Low Field Magnetic Stimulation

All roads LFMS lead to the Harvard Low Field Magnetic Stimulation Lab. But please follow along with what led me here in the story below.

Harvard's Low Field Magnetic Stimulation Lab

Harvard’s Low Field Magnetic Stimulation Lab

I came across Low Field Magnetic Stimulation, or LFMS, in a recent panel talk from SXSW: Superbugs, Magnets & More: Medicine‚Äôs Comeback Kids – SXSW Interactive 2015. The conversation is particularly interesting considering panelist Dr. Bennett Shapiro’s background. At Merck he led research that developed over 25 drugs and vaccines. (The panel touches on magnets, phage therapy and fecal transplants, for example.)

Dr. Shapiro’s company (he is the co-founder and non-executive director), Pure Tech Health created Tal Medical, to develop an LFMS treatment/device.
This is most likely the nexus for looking into LFMS in the first place:

Anecdotal reports have suggested mood improvement in patients with bipolar disorder immediately after they underwent an echo-planar magnetic resonance spectroscopic imaging (EP-MRSI)… Low-Field Magnetic Stimulation in Bipolar Depression Using an MRI-Based Stimulator¬† (Found on the Tal Medical publications page.)

The panel discusses TMS, which has recently been approved by the FDA for treatment of depression. But Dr. Shapiro goes on to discuss LFMS, which (to my readers anyway) is especially interesting because it uses so little power to achieve its effects. (As opposed to TMS which is too complicated and powerful to ever become part of the DIY community. Never say never!)

In 2013, Tal received initial proof-of-concept data from a randomized, double-blind, sham-controlled trial in patients with major depressive and bipolar disorders conducted by McLean Hospital, a leading psychiatric research hospital affiliated with Harvard Medical School. In the study, a single 20-minute treatment demonstrated rapid onset of action, substantial effect size, and a strong safety profile. Given this unique, rapid effect of LFMS treatment, the National Institute of Mental Health has selected LFMS for a multi-site clinical trial. The trial is examining the efficacy and durability of the treatment over an extended period of time in patients with major depressive disorder.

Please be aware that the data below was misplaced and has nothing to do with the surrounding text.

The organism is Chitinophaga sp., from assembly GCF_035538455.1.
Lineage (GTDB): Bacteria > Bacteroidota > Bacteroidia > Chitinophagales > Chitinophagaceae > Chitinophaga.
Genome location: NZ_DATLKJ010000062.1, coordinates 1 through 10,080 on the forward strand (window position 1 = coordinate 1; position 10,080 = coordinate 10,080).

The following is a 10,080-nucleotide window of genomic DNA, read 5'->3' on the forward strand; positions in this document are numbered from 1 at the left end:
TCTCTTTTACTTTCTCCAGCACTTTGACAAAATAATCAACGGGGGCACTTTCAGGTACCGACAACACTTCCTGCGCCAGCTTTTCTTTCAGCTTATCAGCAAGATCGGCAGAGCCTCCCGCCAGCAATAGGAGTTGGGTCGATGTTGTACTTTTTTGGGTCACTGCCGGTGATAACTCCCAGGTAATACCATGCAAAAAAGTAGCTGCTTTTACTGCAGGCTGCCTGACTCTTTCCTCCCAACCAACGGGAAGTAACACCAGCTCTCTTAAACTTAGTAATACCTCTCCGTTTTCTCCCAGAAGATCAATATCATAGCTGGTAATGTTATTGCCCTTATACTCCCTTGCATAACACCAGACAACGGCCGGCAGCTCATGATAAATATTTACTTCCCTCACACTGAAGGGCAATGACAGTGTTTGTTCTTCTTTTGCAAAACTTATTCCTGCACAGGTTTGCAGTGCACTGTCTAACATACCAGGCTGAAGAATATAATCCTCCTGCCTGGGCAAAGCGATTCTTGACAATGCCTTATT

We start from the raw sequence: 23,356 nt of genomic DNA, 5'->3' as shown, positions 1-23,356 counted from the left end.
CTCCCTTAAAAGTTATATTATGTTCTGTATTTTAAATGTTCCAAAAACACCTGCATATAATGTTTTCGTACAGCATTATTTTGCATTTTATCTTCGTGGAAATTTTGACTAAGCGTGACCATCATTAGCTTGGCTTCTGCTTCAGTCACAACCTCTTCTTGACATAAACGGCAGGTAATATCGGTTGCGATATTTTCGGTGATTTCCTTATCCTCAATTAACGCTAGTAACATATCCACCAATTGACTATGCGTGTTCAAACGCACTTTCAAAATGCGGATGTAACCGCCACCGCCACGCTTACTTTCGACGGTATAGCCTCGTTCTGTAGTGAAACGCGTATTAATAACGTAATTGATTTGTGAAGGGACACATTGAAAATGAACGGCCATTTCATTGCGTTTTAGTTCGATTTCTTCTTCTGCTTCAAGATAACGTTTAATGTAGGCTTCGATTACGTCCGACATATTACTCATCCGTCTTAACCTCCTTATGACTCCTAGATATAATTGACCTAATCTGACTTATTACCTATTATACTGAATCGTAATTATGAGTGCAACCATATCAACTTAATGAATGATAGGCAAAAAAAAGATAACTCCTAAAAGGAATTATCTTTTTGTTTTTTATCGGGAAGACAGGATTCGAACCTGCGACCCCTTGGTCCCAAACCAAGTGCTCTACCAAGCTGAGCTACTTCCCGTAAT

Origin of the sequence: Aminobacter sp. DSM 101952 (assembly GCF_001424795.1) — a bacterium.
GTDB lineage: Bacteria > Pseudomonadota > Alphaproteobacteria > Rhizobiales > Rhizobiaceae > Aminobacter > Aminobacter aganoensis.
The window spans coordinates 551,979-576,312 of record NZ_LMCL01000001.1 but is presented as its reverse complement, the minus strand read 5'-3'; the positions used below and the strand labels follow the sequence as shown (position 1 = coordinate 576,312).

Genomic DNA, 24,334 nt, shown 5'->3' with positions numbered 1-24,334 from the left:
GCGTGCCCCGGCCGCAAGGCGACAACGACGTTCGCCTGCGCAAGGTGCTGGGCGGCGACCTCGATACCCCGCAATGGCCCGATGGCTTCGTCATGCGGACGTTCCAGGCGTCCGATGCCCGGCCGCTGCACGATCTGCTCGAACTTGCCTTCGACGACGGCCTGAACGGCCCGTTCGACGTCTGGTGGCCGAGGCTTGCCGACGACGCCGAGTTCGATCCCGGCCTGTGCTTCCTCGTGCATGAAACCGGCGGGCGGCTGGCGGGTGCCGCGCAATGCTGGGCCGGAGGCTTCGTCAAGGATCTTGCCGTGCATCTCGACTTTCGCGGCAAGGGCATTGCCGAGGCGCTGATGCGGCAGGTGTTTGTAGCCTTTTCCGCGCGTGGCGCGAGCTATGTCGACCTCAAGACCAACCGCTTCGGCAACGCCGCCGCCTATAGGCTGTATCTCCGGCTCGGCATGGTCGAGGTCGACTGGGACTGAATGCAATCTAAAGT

Researching possible patents led to Michael Rohan, Ph.D. and the Harvard Low Field Magnetic Stimulation Lab. I assume there is a partnership between the Harvard Lab, McLean Hospital and Tal Medical, though I could not find any formal announcement. Click through the lab link to do a deeper dive into ongoing research they are presently involved with, including clinical trials.

3 thoughts on “Low Field Magnetic Stimulation

  1. OMG…been struggling so long with depression, and a doctor had recently diagnosed me as treatment resistant. I’ve tried so many things over the years, with no relief…one medication after another, either dealing with horrific non tolerable side effects, or meds that simply don’t work. I am at my wits end with Psychiatrists who just want to add more and more and more medications to some I’m already on, after trying a few others that didn’t work or had worked for a brief period and just stopped working. Having gotten to many many moments of losing hope…I’ve read about these new studies with some excitement and some restored hope. I would LOVE to be in a study or find a doctor currently treating with LFMS or Ketamine. Please advise if there is anywhere I could find this treatment currently available to try. Please please!!! So desperate for relief. Thank you for taking the time to review my post.

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